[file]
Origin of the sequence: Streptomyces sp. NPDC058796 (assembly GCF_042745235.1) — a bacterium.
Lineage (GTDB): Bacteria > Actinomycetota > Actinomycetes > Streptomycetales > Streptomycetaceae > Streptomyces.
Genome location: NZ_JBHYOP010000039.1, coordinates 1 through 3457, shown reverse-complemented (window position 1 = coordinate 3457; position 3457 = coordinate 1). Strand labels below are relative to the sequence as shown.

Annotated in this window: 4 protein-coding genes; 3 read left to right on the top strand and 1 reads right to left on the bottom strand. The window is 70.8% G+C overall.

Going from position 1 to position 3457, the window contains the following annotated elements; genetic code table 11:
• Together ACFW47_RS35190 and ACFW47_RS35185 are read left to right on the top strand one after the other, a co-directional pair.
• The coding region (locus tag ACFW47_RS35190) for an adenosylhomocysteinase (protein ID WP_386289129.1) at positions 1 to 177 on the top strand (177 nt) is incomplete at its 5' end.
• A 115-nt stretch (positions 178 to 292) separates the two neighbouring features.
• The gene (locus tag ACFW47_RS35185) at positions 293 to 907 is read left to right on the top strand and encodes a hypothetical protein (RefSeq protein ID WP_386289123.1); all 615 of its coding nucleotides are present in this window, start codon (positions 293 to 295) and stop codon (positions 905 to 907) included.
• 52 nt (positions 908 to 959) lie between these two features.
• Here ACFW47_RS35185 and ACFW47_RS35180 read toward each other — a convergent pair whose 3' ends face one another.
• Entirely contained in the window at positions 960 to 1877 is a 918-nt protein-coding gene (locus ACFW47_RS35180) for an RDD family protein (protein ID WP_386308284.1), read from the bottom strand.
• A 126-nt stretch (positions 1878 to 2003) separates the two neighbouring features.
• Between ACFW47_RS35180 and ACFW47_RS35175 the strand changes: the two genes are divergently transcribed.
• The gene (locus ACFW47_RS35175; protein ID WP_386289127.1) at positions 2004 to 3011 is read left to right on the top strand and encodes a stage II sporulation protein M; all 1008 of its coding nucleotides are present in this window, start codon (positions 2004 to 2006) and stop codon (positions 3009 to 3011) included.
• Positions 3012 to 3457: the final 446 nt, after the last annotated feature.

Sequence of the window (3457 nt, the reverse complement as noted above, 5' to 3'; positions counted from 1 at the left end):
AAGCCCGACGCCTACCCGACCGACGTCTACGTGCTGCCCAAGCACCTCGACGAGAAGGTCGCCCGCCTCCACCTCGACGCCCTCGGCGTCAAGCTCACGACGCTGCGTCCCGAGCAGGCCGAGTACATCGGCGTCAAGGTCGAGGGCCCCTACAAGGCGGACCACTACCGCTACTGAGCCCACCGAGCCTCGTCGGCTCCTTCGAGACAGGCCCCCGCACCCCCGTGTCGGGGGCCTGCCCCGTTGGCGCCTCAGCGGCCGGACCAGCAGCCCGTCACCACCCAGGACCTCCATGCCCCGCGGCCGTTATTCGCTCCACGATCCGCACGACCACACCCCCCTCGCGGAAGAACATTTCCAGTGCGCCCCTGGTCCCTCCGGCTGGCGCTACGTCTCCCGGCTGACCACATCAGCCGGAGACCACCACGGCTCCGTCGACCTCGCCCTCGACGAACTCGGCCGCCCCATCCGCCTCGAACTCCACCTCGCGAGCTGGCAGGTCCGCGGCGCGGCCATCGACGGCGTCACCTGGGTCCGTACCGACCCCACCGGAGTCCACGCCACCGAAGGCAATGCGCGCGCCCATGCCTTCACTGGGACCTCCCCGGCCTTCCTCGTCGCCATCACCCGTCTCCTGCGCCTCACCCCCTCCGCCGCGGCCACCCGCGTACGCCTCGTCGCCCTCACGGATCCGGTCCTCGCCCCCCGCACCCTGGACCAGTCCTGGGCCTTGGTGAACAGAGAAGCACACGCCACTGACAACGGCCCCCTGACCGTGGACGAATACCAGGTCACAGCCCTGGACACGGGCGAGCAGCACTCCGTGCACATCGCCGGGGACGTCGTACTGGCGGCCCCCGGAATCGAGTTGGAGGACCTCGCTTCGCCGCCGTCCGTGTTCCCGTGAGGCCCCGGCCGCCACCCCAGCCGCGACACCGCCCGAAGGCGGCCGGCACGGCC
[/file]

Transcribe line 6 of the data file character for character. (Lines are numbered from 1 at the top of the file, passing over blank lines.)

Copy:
• Together ACFW47_RS35190 and ACFW47_RS35185 are read left to right on the top strand one after the other, a co-directional pair.